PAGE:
24 November 2015
Bankers Face 10-Year Bonus Clawback
Bankers who receive bonuses could see clawback period arrangements increased from seven to 10 years.
Clawback Arrangements Explained
Clawback is when you have to repay a bonus you have already received (and possibly already spent).
A standard bonus clawback rule was introduced by the Bank of England in 2015. The rule states that if you are found guilty of misconduct as a senior banker, you have to pay back your bonuses for as long as seven years after they were awarded as long as the bonus was awarded after 1 January 2015.
In June, the Bank of England announced that the seven-year clawback period will be increased to a 10-year period from 2016. Further changes are also being considered to restrict the way in which new employers may “buyout” bonuses to make up for those forfeited by leaving the old job before the end of the bonus year.
Fit for Purpose
The purpose of these new rules on bonus clawbacks is to encourage better conduct within financial institutions. Or as the Bank of England puts it, to “ensure firms have remuneration policies that foster sound risk management and discourage excessive risk-taking and short-termism.”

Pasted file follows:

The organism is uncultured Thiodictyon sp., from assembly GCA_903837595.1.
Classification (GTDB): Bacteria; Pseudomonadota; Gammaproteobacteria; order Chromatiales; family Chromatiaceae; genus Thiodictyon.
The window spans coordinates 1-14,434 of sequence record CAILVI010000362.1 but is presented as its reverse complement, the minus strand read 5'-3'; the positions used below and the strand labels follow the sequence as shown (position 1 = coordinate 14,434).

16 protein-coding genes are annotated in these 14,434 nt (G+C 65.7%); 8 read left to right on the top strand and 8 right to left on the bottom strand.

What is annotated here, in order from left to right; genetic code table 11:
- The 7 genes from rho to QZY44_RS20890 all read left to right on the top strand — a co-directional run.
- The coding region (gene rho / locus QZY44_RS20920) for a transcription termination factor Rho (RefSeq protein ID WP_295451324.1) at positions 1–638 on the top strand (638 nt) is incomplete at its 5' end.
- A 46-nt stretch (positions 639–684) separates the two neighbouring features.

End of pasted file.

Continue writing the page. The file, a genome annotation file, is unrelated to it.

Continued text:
Changing the bonus clawback period from seven to 10 years allows banks and regulators to take action against senior managers who are found guilty of misconduct – even when the misconduct is only exposed many years later. The rationale for the increase is that this better reflects the long-term impact that decisions made by people in senior positions can have.
Slater and Gordon Lawyers senior employment solicitor Samantha Mangwana said:
“I questioned if it would be possible to recover payments from individuals seven years down the line in my blog called Banks to Put “Clawbacks” on Bonuses. Trying to claw back payments for a further 10 years will make this even harder.”
Slater and Gordon Lawyers are experienced representing employees in work pay issues and bonus disputes. If you need top legal advice on bonus pay or help with your bonus dispute call our employment law solicitors on freephone 0800 916 9060 or contact us online and we’ll be happy to help.
Related PostsRSS feed
Wednesday 8th August 2018
Thursday 2nd August 2018